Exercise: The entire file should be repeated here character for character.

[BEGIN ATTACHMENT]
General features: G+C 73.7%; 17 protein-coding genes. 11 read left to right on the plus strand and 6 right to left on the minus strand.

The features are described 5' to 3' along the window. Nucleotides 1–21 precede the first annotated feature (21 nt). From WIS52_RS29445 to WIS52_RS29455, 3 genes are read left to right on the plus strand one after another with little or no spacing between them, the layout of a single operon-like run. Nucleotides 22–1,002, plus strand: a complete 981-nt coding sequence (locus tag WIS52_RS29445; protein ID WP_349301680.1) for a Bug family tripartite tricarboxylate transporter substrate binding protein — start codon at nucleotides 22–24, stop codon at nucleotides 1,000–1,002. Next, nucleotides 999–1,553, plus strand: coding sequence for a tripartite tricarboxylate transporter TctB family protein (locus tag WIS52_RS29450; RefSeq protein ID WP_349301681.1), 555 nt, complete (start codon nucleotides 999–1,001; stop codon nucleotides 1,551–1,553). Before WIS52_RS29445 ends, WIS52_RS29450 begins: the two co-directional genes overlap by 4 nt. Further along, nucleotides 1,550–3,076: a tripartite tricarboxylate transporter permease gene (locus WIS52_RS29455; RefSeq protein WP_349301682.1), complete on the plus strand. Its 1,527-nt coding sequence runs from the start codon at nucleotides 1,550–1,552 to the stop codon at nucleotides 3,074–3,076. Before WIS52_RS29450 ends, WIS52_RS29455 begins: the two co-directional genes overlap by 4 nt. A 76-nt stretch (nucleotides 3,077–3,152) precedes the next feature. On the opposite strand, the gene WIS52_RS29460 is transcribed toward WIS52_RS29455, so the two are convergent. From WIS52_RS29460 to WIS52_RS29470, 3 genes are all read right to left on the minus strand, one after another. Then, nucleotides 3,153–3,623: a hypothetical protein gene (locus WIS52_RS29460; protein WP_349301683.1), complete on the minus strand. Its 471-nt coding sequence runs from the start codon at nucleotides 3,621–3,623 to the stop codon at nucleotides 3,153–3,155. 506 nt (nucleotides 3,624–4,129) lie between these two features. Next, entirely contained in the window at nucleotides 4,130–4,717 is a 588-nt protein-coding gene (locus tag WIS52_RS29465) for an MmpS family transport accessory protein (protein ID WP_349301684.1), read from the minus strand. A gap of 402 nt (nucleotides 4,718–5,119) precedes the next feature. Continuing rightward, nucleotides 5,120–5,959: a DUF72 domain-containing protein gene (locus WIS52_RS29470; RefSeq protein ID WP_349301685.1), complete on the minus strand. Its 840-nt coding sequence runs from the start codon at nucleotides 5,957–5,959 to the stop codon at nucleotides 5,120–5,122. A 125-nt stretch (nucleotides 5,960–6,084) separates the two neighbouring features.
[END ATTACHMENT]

General features: G+C 73.7%; 17 protein-coding genes. 11 read left to right on the plus strand and 6 right to left on the minus strand.

The features are described 5' to 3' along the window. Nucleotides 1–21 precede the first annotated feature (21 nt). From WIS52_RS29445 to WIS52_RS29455, 3 genes are read left to right on the plus strand one after another with little or no spacing between them, the layout of a single operon-like run. Nucleotides 22–1,002, plus strand: a complete 981-nt coding sequence (locus tag WIS52_RS29445; protein ID WP_349301680.1) for a Bug family tripartite tricarboxylate transporter substrate binding protein — start codon at nucleotides 22–24, stop codon at nucleotides 1,000–1,002. Next, nucleotides 999–1,553, plus strand: coding sequence for a tripartite tricarboxylate transporter TctB family protein (locus tag WIS52_RS29450; RefSeq protein ID WP_349301681.1), 555 nt, complete (start codon nucleotides 999–1,001; stop codon nucleotides 1,551–1,553). Before WIS52_RS29445 ends, WIS52_RS29450 begins: the two co-directional genes overlap by 4 nt. Further along, nucleotides 1,550–3,076: a tripartite tricarboxylate transporter permease gene (locus WIS52_RS29455; RefSeq protein WP_349301682.1), complete on the plus strand. Its 1,527-nt coding sequence runs from the start codon at nucleotides 1,550–1,552 to the stop codon at nucleotides 3,074–3,076. Before WIS52_RS29450 ends, WIS52_RS29455 begins: the two co-directional genes overlap by 4 nt. A 76-nt stretch (nucleotides 3,077–3,152) precedes the next feature. On the opposite strand, the gene WIS52_RS29460 is transcribed toward WIS52_RS29455, so the two are convergent. From WIS52_RS29460 to WIS52_RS29470, 3 genes are all read right to left on the minus strand, one after another. Then, nucleotides 3,153–3,623: a hypothetical protein gene (locus WIS52_RS29460; protein WP_349301683.1), complete on the minus strand. Its 471-nt coding sequence runs from the start codon at nucleotides 3,621–3,623 to the stop codon at nucleotides 3,153–3,155. 506 nt (nucleotides 3,624–4,129) lie between these two features. Next, entirely contained in the window at nucleotides 4,130–4,717 is a 588-nt protein-coding gene (locus tag WIS52_RS29465) for an MmpS family transport accessory protein (protein ID WP_349301684.1), read from the minus strand. A gap of 402 nt (nucleotides 4,718–5,119) precedes the next feature. Continuing rightward, nucleotides 5,120–5,959: a DUF72 domain-containing protein gene (locus WIS52_RS29470; RefSeq protein ID WP_349301685.1), complete on the minus strand. Its 840-nt coding sequence runs from the start codon at nucleotides 5,957–5,959 to the stop codon at nucleotides 5,120–5,122. A 125-nt stretch (nucleotides 5,960–6,084) separates the two neighbouring features.